I think we can all agree that the Obamas have been kept down by people always raising the bar on them.

Kgaard said...

In the past two months I have been in both Lyon and Marseilles -- and France has a very serious problem. Lyon is all Arabic and African outside the city center (which is still french). Marseilles is equal parts Arabic, African and French in the center, and the suburbs are all Arabic and African. The country is a good way toward being lost.

Anonymous said...

It was the Vandals(Germanic tribe) who invited them to combat their brethren.

And Vandals were just as foreign to that region as the Moors.

I dont see you getting worked up over THAT!


There are no Vandals to get worked up against. They are extinct. Meanwhile the Scots-Irish, who enthusiastically cooperated with the Moors, are still working against the interests of Europeans today. If there were Vandals promoting the multicult in 2013, I assure you I'd be just as disgusted with them.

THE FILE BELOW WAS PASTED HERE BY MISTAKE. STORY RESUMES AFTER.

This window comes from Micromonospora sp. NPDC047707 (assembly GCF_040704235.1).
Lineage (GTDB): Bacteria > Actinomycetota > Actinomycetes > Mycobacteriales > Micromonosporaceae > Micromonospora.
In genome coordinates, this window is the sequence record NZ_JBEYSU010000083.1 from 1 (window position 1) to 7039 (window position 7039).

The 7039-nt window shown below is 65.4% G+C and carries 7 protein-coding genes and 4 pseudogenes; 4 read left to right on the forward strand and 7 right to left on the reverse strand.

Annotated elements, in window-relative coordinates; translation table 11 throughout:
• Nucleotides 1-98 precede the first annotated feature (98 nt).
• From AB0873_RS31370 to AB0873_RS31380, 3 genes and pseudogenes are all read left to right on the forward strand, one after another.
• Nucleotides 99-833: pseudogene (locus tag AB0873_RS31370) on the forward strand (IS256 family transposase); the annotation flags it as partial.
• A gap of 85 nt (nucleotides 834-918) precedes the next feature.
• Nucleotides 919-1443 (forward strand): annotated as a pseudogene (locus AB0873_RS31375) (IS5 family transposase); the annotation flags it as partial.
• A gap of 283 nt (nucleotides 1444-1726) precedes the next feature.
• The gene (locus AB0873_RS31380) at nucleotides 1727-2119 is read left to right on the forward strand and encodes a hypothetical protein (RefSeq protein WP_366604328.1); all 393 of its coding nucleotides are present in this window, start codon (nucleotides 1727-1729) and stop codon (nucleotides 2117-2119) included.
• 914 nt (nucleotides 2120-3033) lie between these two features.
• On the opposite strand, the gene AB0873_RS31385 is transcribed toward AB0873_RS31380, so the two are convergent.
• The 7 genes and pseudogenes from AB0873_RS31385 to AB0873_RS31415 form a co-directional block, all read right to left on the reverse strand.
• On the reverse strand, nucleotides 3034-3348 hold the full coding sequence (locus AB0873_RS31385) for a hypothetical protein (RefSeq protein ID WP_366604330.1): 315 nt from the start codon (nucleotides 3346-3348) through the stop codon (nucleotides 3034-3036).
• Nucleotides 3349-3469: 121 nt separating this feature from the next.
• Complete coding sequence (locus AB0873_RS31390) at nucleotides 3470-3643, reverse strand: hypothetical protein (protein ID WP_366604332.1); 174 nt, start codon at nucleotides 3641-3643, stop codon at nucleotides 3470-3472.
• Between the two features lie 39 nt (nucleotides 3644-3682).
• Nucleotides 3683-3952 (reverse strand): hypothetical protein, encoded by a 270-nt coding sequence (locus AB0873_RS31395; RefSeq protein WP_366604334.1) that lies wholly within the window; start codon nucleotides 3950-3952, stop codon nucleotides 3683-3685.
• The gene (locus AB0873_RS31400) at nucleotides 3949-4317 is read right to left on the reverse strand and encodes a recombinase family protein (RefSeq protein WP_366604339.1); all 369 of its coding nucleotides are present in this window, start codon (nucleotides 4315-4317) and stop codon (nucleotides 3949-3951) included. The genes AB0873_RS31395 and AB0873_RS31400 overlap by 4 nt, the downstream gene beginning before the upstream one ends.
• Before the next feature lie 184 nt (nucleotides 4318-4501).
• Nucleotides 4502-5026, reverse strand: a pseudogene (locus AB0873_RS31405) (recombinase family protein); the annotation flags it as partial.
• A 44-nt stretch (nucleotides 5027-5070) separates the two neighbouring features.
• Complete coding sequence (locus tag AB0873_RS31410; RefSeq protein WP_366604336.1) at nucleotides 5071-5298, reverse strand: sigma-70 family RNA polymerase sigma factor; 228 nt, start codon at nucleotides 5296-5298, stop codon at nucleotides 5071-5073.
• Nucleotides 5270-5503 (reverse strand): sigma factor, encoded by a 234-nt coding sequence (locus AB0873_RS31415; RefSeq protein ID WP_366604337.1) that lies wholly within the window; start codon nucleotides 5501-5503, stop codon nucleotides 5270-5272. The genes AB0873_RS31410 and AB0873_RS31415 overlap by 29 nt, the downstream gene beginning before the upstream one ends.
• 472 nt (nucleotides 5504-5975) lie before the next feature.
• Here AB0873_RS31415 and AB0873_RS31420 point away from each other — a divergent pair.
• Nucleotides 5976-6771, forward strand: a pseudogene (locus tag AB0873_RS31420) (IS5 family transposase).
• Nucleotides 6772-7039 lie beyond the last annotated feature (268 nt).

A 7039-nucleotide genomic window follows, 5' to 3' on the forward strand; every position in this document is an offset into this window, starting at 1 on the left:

mel belli said...

The answer to your question is "No." That our constitution prohibits ex post facto laws just reflects that Europe never saw anything wrong with them.

Grumpy Old Man said...

A gift, I think, to Mme. Le Pen.

Anonymous said...

"The political map of medieval Europe looked like shredded confetti, with enclaves and exclaves galore. Needless to say it bore virtually no correlation to the ethnic and cultural divisions of the continent."

Second sentence... that's what I call a rhetorical stretch! Wow!

Anonymous said...

"It is a system where people can be suddenly find themselves ruled by an overlord with no ties whatsoever to his realm or tenure..."

Unlike our western countries today... yeah....

Oh I forgot, we in the West WANT to be demographically overwhelmed!! We crave it like cuckold porn. Must be because nations exist or don't exist or did not before 1800 ... I get confused about that point sometime.

senior Wikipedian with knowledge of the issue at hand said...

Can't really trust the words of any e-mailer who can't spell "Obi-Wan"

Hunsdon said...